High-dose therapy with melphalan followed by autologous stem cell transplant (HDT/ASCT) is still the best option for multiple myeloma even after almost 2 decades with newer and highly effective induction agents, according to a recent systematic review and two meta-analyses.

Given the “unprecedented efficacy” of “modern induction therapy with immunomodulatory drugs and proteasome inhibitors (also called ‘novel agents’),” investigators “have sought to reevaluate the role of HDT/ASCT,” wrote Binod Dhakal , MD, of the Medical College of Wisconsin, and his colleagues. The report is in JAMA Oncology .

To solve the issue, they analyzed five randomized controlled trials conducted since 2000 and concluded that HDT/ASCT is still the preferred treatment approach.

Despite a lack of demonstrable overall survival benefit, there is a significant progression-free survival (PFS) benefit, low treatment-related mortality, and potential high minimal residual disease-negative rates conferred by HDT/ASCT in newly-diagnosed multiple myeloma, the researchers noted.

The combined odds for complete response were 1.27 (95% confidence interval, 0.97-1.65, P = .07) with HDT/ASCT, compared with standard-dose therapy (SDT). The combined hazard ratio (HR) for PFS was 0.55 (95% CI, 0.41-0.7, P less than .001) and 0.76 for overall survival (95% CI, 0.42-1.36, P = .20) in favor of HDT.

PFS was best with tandem HDT/ASCT (HR, 0.49, 95% CI, 0.37-0.65) followed by single HDT/ASCT with bortezomib, lenalidomide, and dexamethasone consolidation (HR, 0.53, 95% CI, 0.37-0.76) and single HDT/ASCT alone (HR, 0.68, 95% CI, 0.53-0.87), compared with SDT. However, none of the HDT/ASCT approaches had a significant impact on overall survival.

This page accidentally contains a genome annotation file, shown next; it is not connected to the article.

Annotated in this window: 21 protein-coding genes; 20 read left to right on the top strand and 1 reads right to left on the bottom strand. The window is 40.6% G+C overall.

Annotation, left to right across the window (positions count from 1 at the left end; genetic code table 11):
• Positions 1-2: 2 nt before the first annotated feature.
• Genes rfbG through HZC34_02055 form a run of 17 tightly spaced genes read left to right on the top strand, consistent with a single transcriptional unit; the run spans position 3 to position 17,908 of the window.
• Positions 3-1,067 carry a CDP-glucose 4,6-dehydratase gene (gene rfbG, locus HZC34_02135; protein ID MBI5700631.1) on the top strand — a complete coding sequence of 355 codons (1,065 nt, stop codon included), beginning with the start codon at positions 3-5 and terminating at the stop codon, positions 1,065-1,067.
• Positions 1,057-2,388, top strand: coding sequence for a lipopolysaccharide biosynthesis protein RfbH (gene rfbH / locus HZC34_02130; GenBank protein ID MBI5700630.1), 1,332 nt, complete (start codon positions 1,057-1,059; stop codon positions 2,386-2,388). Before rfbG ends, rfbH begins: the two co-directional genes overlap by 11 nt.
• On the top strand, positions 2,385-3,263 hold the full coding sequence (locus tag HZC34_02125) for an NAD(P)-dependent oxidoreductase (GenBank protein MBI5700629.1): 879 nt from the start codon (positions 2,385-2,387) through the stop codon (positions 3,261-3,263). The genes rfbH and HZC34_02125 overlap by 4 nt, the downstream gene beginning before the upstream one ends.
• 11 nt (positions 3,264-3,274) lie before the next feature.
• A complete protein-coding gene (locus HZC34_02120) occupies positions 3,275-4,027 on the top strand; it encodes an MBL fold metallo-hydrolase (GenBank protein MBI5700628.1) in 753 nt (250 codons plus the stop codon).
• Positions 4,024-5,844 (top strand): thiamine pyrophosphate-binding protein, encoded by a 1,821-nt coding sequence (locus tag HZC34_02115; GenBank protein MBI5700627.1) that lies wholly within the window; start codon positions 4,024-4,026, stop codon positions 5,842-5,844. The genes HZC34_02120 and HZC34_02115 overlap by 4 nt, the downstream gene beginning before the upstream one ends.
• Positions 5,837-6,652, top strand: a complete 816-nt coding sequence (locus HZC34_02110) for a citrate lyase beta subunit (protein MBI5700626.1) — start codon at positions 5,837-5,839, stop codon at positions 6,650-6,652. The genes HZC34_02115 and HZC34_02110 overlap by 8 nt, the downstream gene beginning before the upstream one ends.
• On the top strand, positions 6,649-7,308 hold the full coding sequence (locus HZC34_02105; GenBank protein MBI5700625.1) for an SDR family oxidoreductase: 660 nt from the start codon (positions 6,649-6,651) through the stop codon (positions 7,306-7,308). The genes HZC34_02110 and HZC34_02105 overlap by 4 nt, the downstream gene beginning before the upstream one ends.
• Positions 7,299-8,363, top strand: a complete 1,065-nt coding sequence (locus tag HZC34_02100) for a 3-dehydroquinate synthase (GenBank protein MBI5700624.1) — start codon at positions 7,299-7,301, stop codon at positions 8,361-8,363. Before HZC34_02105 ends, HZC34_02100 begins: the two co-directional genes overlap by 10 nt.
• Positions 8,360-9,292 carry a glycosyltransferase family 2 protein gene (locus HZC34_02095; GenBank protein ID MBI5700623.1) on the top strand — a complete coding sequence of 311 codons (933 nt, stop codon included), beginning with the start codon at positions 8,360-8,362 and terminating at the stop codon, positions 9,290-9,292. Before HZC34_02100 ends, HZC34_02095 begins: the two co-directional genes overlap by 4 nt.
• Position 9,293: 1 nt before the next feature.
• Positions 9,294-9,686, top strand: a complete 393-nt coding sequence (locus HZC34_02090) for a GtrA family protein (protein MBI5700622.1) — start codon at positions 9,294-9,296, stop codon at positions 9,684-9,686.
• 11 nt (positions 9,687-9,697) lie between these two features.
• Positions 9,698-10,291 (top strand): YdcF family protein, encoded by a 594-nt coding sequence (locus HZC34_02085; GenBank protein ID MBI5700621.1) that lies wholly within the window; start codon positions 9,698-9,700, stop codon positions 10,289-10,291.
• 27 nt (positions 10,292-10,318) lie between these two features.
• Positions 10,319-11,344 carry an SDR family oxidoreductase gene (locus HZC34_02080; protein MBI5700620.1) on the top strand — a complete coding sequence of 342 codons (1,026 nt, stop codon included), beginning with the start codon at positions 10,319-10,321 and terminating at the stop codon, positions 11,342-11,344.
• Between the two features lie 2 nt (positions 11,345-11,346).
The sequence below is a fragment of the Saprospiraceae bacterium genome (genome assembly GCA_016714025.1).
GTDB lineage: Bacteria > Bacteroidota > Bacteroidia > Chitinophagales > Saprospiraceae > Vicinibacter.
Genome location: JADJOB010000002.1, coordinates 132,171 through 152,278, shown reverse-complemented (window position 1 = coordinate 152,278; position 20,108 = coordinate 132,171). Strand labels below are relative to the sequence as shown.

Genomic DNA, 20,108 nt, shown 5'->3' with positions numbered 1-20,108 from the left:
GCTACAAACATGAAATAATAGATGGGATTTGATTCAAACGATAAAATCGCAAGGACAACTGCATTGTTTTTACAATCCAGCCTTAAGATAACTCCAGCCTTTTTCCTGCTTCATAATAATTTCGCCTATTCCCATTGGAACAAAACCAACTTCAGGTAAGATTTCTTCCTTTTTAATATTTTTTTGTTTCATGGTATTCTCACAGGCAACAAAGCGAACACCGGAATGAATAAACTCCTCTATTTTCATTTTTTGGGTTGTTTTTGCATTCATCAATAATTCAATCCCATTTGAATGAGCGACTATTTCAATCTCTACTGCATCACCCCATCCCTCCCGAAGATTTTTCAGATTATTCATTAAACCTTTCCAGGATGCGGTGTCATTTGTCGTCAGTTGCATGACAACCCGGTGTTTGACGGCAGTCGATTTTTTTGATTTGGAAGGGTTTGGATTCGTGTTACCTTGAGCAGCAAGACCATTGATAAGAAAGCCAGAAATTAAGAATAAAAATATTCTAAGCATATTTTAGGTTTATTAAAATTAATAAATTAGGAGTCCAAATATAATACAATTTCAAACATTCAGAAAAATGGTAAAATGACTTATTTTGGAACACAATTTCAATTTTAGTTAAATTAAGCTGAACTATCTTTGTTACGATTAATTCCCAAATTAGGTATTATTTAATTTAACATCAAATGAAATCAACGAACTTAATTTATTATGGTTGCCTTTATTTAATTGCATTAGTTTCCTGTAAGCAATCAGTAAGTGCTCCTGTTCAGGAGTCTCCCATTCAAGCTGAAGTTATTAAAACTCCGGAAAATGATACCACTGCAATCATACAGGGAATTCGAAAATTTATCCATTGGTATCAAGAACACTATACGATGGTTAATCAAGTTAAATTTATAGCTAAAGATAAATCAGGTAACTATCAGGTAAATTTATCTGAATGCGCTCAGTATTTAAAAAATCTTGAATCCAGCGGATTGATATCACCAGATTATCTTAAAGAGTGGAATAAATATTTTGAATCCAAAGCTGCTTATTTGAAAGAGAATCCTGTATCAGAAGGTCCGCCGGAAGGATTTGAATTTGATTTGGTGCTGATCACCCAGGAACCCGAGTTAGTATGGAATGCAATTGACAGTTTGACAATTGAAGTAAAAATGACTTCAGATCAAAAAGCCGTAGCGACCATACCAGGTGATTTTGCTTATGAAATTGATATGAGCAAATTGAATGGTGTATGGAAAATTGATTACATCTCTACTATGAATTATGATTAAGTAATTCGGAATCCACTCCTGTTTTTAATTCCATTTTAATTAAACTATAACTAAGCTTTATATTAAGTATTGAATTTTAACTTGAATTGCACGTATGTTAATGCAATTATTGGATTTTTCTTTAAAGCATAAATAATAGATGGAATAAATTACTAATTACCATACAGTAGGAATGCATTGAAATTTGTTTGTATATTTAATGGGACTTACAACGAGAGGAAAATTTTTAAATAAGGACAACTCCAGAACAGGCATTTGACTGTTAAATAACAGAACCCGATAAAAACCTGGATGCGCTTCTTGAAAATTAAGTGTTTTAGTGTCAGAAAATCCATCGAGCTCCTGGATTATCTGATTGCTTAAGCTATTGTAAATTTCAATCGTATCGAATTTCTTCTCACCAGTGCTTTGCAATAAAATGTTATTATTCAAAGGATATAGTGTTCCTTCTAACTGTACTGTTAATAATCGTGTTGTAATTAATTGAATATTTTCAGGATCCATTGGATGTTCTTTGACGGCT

Meanwhile, treatment-related mortality with HDT/ASCT was minimal, at less than 1%.

“The achievement of high [minimal residual disease] rates with HDT/ASCT may render this approach the ideal platform for testing novel approaches (e.g., immunotherapy) aiming at disease eradication and cures,” the researchers wrote.

The researchers reported relationships with a number of companies, including Takeda, Celgene, and Amgen, that make novel induction agents.

SOURCE: Dhakal B et al. JAMA Oncol. 2018 Jan 4. doi: 10.1001/jamaoncol.2017.4600 .


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